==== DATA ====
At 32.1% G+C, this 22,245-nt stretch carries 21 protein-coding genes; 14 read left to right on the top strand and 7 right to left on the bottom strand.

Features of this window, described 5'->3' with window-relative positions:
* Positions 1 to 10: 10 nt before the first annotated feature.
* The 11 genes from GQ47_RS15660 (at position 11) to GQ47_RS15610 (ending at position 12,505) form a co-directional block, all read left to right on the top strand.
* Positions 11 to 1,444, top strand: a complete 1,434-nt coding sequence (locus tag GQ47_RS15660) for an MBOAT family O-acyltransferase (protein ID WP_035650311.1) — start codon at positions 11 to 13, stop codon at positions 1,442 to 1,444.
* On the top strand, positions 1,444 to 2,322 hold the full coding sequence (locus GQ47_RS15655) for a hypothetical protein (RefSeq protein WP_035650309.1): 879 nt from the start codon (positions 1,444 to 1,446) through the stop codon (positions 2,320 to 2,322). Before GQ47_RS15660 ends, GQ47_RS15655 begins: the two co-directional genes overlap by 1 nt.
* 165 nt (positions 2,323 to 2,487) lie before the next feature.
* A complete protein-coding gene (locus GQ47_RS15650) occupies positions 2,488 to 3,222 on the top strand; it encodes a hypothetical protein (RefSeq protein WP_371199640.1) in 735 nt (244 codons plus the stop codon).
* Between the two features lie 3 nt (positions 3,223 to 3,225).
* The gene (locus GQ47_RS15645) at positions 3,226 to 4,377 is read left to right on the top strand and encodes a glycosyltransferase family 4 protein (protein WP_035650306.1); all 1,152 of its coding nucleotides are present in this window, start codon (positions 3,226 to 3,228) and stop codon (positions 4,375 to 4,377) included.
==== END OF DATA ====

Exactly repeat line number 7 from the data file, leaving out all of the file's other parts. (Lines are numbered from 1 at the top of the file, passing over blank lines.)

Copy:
* 165 nt (positions 2,323 to 2,487) lie before the next feature.